Women’s mental health has often been overlooked and understudied. 

And, just like many physical health issues, biological sex and societal gender norms affect how mental health issues manifest and present (1, 2). Throughout history, many mental health issues have been overlooked and diagnosed as female hysteria (3).  

The menstrual cycle, perimenopause, and menopause mark significant stages in a woman's life, each bringing its own set of changes and challenges. Often, discussions about these phases focus primarily on the physical symptoms and overlook the direct or indirect impacts they can have on mental health.

Understanding these changes, from mood fluctuations tied to the rhythmic dance of hormones during the menstrual cycle to the more unpredictable shifts that characterize perimenopause and the uncertainty of menopause, is vital for mental and emotional well-being. It’s also incredibly important for getting the best out of our training and sports performances. Mental health has a profound impact on how we think about ourselves. Achieving goals and training harder needs an incredible amount of resilience and when our hormones are working against us, sometimes we take it out on ourselves.

This blog post explores how each of these life stages can affect mental health and the steps we can take to manage it.

Menstrual Cycle and Mental Health

Overview of the Menstrual Cycle

The menstrual cycle is a natural process that typically spans approximately 28 days, although it can vary from woman to woman. It is divided into several phases: Early Follicular, Mid Follicular, Ovulation, Mid Luteal, and Late Luteal. Each phase is characterized by specific hormonal activities that not only regulate reproduction but also significantly affect various other aspects of health, including mental well-being.

Hormonal Fluctuations and Mood

The relationship between hormone levels—particularly estrogen and progesterone—and mood is complex. These hormones do more than regulate the menstrual cycle; they also influence neurotransmitters in the brain that control mood and emotion. 

Changes in their levels can lead to noticeable shifts in how a woman feels and behaves:

  • Estrogen helps to modify the serotonin levels in our body, which can enhance mood and overall sense of well-being (4). But it has been linked to depression too (5)
  • Progesterone is known for its calming effects, but its levels drop sharply before menstruation, which can cause mood swings and irritability (6). 

Common Mental Health Challenges

During different phases of the menstrual cycle, women may experience various mental health symptoms, including:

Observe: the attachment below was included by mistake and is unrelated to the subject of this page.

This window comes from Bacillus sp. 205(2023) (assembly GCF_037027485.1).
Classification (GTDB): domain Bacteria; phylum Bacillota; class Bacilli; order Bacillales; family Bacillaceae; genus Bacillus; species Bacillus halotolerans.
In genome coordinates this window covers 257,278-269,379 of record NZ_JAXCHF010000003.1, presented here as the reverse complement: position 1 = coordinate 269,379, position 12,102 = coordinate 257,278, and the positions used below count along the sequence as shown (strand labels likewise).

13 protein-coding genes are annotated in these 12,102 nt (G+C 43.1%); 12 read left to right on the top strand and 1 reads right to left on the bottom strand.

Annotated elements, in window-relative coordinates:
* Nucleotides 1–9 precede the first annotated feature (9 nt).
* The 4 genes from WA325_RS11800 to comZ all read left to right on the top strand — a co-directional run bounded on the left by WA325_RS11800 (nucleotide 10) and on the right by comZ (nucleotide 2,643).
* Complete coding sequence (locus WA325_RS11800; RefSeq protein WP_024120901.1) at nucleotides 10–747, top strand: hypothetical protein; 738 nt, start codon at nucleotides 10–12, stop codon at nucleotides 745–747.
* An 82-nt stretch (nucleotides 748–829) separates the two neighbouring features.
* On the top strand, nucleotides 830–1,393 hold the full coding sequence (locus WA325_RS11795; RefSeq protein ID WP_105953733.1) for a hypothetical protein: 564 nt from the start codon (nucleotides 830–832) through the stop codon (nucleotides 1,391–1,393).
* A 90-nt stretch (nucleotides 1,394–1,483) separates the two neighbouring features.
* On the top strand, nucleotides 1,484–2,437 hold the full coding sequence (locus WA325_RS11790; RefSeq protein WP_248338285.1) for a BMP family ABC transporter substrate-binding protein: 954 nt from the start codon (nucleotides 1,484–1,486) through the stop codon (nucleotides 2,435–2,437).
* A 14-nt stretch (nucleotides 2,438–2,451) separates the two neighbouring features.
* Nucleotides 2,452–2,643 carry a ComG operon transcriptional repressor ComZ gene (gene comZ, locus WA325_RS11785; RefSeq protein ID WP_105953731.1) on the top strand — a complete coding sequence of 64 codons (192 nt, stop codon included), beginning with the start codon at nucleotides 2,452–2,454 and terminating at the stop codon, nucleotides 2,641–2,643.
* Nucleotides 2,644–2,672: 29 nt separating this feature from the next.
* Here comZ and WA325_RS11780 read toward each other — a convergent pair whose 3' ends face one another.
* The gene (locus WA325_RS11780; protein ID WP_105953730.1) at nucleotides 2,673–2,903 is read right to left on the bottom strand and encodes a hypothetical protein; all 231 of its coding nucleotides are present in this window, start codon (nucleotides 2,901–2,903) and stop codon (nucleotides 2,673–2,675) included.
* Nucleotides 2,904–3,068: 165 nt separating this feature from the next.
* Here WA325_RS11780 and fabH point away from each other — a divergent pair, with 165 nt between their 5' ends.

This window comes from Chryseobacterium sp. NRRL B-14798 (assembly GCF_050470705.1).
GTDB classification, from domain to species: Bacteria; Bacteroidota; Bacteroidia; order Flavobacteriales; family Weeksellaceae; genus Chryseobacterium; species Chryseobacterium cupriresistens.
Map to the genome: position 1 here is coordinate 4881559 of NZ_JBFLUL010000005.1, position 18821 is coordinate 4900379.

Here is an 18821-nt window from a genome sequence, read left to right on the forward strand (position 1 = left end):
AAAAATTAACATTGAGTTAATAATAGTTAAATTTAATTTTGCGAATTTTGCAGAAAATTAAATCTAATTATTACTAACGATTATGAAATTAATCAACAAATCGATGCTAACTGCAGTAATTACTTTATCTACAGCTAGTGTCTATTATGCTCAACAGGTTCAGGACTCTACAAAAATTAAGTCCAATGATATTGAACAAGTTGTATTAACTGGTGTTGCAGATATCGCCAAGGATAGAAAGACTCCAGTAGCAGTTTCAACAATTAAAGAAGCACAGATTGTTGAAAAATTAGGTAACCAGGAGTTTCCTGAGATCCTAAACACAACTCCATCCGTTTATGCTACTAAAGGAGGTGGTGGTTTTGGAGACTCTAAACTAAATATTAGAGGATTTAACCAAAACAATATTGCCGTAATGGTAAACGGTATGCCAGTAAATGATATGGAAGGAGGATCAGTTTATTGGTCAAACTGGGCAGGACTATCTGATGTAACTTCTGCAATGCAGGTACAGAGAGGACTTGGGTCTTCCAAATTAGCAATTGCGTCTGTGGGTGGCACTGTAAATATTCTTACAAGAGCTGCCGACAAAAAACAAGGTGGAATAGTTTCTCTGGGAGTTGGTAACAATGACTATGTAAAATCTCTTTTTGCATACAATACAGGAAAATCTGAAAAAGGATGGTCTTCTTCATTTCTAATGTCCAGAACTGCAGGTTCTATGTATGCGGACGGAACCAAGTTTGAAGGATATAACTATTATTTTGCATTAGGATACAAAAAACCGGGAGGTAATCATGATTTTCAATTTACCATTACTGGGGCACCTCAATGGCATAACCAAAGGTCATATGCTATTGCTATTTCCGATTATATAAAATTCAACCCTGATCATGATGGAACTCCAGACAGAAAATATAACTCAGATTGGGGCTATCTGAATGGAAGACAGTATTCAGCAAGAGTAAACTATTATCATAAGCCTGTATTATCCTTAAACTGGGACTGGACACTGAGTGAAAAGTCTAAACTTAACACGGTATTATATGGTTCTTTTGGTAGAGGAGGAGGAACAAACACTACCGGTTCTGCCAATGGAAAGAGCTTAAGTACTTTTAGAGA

• Premenstrual Syndrome (PMS) and Premenstrual Dysphoric Disorder (PMDD): While PMS is widely recognized for its physical and emotional symptoms, PMDD is a more severe form, causing significant mood disruptions that can impair daily functioning (7).
  • Anxiety and Mood Swings: Fluctuations in hormone levels can trigger anxiety and lead to mood swings, particularly during the Late Luteal phase, just before menstruation begins. (8, 9, 10)

Other factors

The menstrual cycle can indirectly impact mental health in various ways, particularly through physical symptoms that affect body image and self-perception. Many women experience bloating, weight fluctuations, and skin changes such as acne, which can emerge due to hormonal shifts, especially in the days leading up to menstruation. These physical changes can be annoying at best and distressing at worst, which may affect a woman's confidence and body image. 

Additionally, symptoms like cramps and headaches can contribute to a sense of malaise or illness, compounding feelings of frustration or vulnerability. This confluence of physical discomfort and altered appearance can significantly influence mood and mental well-being, making it crucial to address these issues in discussions about menstrual health and self-care. These symptoms can also cause sleep disturbances, which has an impact on mental health. 

The menstrual cycle can also impact cognitive function, with many women experiencing brain fog at various points in their cycle. This can impact work, school and other areas of life which adds to anxieties and deepens any depressive thoughts, especially if you aren’t aware of the links between these symptoms and the menstrual cycle. 

Navigating mental health and the menstrual cycle

Diet: A balanced diet rich in vitamins and minerals can help with stabilising and improving mental health (11). A good diet can also lead to better overall health, and feeling good can help improve overall mood. 

Exercise: regular physical activity can boost endorphin levels to combat stress and anxiety (12). 

Stress Management Techniques: Mindfulness, yoga, and other relaxation practices can be effective in reducing the emotional upheavals associated with the menstrual cycle.

Supplements: Ashwagandha and Beetroot powder can positively impact mental health, promoting calmness, reducing anxiety, and improving cognitive functions (13). 

Medication: For those with PMDD, endometriosis and other conditions, getting a diagnosis and medical help is vital to improving mental health around the menstrual cycle. However, due to bias in healthcare, getting this support is increasingly difficult. 

Therapy: Talking through problems with a mental health professional can be incredibly uplifting. While it can take a while to find the right person, having a set time to talk through problems can help you feel supported.